Tuesday, July 2, 2013

Flowers of Thy heart

Psalm 28:9 (NIV)

Save your people and bless your inheritance;
   be their shepherd and carry them forever.
Yesterday I wrote about missing the times I was able to spend making good music with great friends. I had not expected to continue the theme, but the verses in today’s lectionary led me that way — sort of.

One of the readings for today is Psalm 28, which I’ve written about twice already. In checking the scriptural allusions in hymns for this Psalm, I found verse nine, listed above, cited as the inspiration for “When Wilt Thou Save the People?” the lyrics of which Ebenezer Elliott wrote in 1850 as part of a collection titled “More Prose and Verse.” Apparently it is set to the melody Commonwealth, an 1888 Josiah Booth composition.

I’m not at all familiar with the hymn or the tune, but the lyrics jumped off the screen as being the essential skeleton of the song “Save the People” from the musical “Godspell,” a widely known account of the story of Jesus as told in the book of Matthew. But not all the songs are based entirely on Matthew, including this tune. I’d say it’s one of my favorites from the show, but almost the entire score qualifies.

According to my initial hymn search, “When Wilt Thou Save the People?” is based on only three words from Psalm 28:9 — ”Save your people.” Pretty standard stuff. But after digging into “Godspell” a touch, it appears the words of the song from the show resemble Psalm 107. But having just skimmed that Psalm, all 43 verses, I’m not quite seeing the connection. The “Godspell” song is so clearly a derivative of the Elliott verse I don’t see why Psalm 107 is even mentioned as a base point. Here are Elliott’s words:
When wilt Thou save the people?
O God of mercy, when?
Not kings and lords, but nations,
Not thrones and crowns, but men!
Flowers of Thy heart, O God, are they;
Let them not pass, like weeds, away;
Their heritage a sunless day:
O God, save the people!

Shall crime bring crime forever,
Strength aiding still the strong?
Is it Thy will, O Father,
That man shall toil for wrong?
“No,” say Thy mountains; “No,” Thy skies;
Man’s clouded sun shall brightly rise,
And songs ascend, instead of sighs:
O God, save the people!

When wilt Thou save the people?
O God of mercy, when?
The people, Lord, the people,
Not thrones and crowns, but men!
God save the people; Thine they are,
Thy children, as Thine angels fair:
From vice, oppression, and despair,
O God, save the people!
Anyone even remotely familiar with “Godspell” can see this is more than a parallel, it is the essential foundation Stephen Schwartz used for the lyrics to his song. I count myself as more than just familiar with the show, having seen a performance at our church as a kid, being involved in the chorus for our own church production as high school students, being in the college show choir band the semester we performed a “Godspell” medley, then seeing my siblings perform the show during their high school years and my sister again during he freshman year of college. This does not count the many times I would use the soundtrack as driving music.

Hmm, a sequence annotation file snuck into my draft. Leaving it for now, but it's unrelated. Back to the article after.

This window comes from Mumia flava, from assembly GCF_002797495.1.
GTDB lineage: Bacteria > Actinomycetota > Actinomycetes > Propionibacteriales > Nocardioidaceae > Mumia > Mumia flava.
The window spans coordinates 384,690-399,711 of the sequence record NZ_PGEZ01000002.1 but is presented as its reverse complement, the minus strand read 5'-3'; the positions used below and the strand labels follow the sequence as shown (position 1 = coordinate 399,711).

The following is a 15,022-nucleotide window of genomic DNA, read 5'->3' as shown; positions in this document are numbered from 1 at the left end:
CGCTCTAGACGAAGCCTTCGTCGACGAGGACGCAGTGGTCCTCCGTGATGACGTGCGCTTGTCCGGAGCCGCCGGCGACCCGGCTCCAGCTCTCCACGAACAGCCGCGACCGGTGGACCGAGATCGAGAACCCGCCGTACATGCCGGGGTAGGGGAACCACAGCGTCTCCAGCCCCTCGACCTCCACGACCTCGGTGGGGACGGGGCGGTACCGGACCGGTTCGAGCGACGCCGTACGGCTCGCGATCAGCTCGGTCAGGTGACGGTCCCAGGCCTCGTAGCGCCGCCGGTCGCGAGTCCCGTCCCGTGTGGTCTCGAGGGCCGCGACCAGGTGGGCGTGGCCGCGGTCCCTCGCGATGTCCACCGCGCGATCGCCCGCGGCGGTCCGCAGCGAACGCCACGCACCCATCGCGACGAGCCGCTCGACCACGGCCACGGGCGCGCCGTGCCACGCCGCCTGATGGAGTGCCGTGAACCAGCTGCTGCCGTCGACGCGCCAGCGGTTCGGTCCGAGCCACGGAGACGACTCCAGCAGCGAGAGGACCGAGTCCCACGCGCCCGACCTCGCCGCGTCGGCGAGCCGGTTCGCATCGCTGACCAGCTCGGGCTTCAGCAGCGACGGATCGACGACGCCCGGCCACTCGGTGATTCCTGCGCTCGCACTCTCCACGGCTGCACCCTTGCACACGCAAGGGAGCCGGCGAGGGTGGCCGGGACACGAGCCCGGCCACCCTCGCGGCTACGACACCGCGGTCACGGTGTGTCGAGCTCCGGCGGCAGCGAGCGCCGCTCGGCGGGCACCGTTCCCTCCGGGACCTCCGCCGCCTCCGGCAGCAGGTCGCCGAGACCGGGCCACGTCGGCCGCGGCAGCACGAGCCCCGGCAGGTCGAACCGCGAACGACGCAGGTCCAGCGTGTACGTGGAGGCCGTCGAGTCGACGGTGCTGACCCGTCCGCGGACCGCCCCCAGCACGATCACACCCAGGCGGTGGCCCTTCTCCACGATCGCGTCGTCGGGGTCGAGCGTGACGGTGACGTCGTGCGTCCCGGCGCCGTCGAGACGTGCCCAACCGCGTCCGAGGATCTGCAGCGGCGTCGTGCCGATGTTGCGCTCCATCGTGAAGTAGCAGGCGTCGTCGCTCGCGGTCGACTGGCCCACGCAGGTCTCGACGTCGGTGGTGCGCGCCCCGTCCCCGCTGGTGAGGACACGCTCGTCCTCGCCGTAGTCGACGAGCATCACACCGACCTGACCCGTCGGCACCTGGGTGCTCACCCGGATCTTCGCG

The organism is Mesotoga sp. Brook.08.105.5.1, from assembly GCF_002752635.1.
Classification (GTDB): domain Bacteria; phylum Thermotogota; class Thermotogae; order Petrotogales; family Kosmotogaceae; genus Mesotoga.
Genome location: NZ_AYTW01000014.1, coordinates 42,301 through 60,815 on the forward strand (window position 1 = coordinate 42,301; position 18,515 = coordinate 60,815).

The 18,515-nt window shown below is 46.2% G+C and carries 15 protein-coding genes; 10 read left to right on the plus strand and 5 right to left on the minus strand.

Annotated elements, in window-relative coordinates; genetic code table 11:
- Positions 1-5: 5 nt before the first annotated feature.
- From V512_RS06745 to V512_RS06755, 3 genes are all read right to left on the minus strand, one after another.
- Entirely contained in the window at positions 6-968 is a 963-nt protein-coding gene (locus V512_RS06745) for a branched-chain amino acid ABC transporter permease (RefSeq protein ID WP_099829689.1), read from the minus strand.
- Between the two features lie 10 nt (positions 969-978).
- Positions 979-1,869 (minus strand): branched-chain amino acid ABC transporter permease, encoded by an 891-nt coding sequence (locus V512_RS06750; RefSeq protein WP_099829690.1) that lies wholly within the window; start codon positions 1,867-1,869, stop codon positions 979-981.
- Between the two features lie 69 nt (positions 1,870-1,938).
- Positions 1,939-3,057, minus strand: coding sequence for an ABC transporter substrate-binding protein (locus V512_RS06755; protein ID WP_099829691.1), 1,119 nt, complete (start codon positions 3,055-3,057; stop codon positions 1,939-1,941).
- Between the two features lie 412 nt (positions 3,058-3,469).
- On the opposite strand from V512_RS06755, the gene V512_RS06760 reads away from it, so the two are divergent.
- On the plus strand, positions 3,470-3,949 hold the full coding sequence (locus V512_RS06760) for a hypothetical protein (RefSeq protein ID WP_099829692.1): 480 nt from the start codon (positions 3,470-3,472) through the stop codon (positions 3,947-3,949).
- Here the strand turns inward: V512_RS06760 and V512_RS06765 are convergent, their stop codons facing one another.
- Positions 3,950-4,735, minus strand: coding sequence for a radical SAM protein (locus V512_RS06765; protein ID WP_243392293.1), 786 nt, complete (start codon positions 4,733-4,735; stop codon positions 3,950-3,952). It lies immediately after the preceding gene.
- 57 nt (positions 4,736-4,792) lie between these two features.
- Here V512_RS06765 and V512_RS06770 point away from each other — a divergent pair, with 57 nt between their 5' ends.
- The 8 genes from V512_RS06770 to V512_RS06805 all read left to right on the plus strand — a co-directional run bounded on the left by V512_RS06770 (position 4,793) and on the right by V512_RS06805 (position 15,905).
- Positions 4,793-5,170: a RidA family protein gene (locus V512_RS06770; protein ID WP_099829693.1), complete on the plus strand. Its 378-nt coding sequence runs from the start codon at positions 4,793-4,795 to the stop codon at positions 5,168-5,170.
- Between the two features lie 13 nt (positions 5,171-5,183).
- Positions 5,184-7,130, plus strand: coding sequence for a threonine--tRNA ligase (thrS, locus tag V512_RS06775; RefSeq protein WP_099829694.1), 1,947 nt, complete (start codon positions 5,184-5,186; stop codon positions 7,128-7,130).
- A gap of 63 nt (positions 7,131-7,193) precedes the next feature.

And that, tangentially, is how I got from yesterday’s entry about performing music with friends though Psalm 28:9 to this point right now, where I have essentially just shared some stuff I learned on the Internet as well as a loose résumé of some stuff I did when I was younger. But that makes the song no less powerful, the words no less poignant.

To be considered as a flower of God’s heart, to be reminded of God’s majesty revealed through creation, to picture someone crying out to know God’s will — these are the type of images I find very helpful when I sit down to ponder my place in the universe. And while I am still not familiar with the hymn tune, I can instantly use my mental jukebox to call up the song from the musical. It never ceases to lift my heart — and to make me wish I could sing as well as my sister and mother, if only to properly belt out praise for my creator and redeemer.

Maybe it’s nothing special to someone who is not deeply in love with the show. Maybe it’s horribly dated, especially given the rapid advancement in recent years of popular Christian music. But it will always be special to me, for the message it delivers and the fond memories of the people with whom I’ve had the honor of making this specific music. I hope my children one day will come to appreciate the musical, even if for only a fraction of what it’s meant to me over many years.

A prayer for July 2:

Lord, I know our clouded sun will one day rise and songs will be heard from every corner of your creation. I am forever humbled to be here at all, yet elated to know you count us all equally, love us all as something you made. You are indeed a God of mercy, and I hope you can help me reveal your mercy through me to the people I encounter. Help me to love everyone as you would love them, and save us according to your will. Amen.

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